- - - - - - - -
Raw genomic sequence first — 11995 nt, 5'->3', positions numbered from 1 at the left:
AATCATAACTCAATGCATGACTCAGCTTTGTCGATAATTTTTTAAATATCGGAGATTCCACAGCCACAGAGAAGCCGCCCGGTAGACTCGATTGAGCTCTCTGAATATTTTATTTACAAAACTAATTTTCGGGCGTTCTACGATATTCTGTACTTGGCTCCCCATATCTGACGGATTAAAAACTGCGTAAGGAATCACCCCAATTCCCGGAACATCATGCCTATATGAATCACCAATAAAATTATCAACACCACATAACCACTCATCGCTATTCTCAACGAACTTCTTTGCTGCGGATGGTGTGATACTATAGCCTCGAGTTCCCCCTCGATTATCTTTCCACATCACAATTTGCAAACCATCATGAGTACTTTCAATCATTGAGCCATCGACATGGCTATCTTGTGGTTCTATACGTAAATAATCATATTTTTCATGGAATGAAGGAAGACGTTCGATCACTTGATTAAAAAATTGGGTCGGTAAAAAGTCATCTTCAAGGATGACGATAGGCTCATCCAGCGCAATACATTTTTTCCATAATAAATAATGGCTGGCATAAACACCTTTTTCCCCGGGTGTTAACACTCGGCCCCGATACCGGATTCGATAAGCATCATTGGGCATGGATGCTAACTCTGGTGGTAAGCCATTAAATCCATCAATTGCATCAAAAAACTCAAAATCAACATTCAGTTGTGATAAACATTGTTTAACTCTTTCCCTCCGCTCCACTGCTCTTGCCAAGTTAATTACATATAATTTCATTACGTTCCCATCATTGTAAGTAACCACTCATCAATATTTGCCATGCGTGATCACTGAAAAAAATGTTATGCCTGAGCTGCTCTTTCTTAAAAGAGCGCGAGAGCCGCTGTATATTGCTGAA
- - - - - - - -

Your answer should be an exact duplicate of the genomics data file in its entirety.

Raw genomic sequence first — 11995 nt, 5'->3', positions numbered from 1 at the left:
AATCATAACTCAATGCATGACTCAGCTTTGTCGATAATTTTTTAAATATCGGAGATTCCACAGCCACAGAGAAGCCGCCCGGTAGACTCGATTGAGCTCTCTGAATATTTTATTTACAAAACTAATTTTCGGGCGTTCTACGATATTCTGTACTTGGCTCCCCATATCTGACGGATTAAAAACTGCGTAAGGAATCACCCCAATTCCCGGAACATCATGCCTATATGAATCACCAATAAAATTATCAACACCACATAACCACTCATCGCTATTCTCAACGAACTTCTTTGCTGCGGATGGTGTGATACTATAGCCTCGAGTTCCCCCTCGATTATCTTTCCACATCACAATTTGCAAACCATCATGAGTACTTTCAATCATTGAGCCATCGACATGGCTATCTTGTGGTTCTATACGTAAATAATCATATTTTTCATGGAATGAAGGAAGACGTTCGATCACTTGATTAAAAAATTGGGTCGGTAAAAAGTCATCTTCAAGGATGACGATAGGCTCATCCAGCGCAATACATTTTTTCCATAATAAATAATGGCTGGCATAAACACCTTTTTCCCCGGGTGTTAACACTCGGCCCCGATACCGGATTCGATAAGCATCATTGGGCATGGATGCTAACTCTGGTGGTAAGCCATTAAATCCATCAATTGCATCAAAAAACTCAAAATCAACATTCAGTTGTGATAAACATTGTTTAACTCTTTCCCTCCGCTCCACTGCTCTTGCCAAGTTAATTACATATAATTTCATTACGTTCCCATCATTGTAAGTAACCACTCATCAATATTTGCCATGCGTGATCACTGAAAAAAATGTTATGCCTGAGCTGCTCTTTCTTAAAAGAGCGCGAGAGCCGCTGTATATTGCTGAA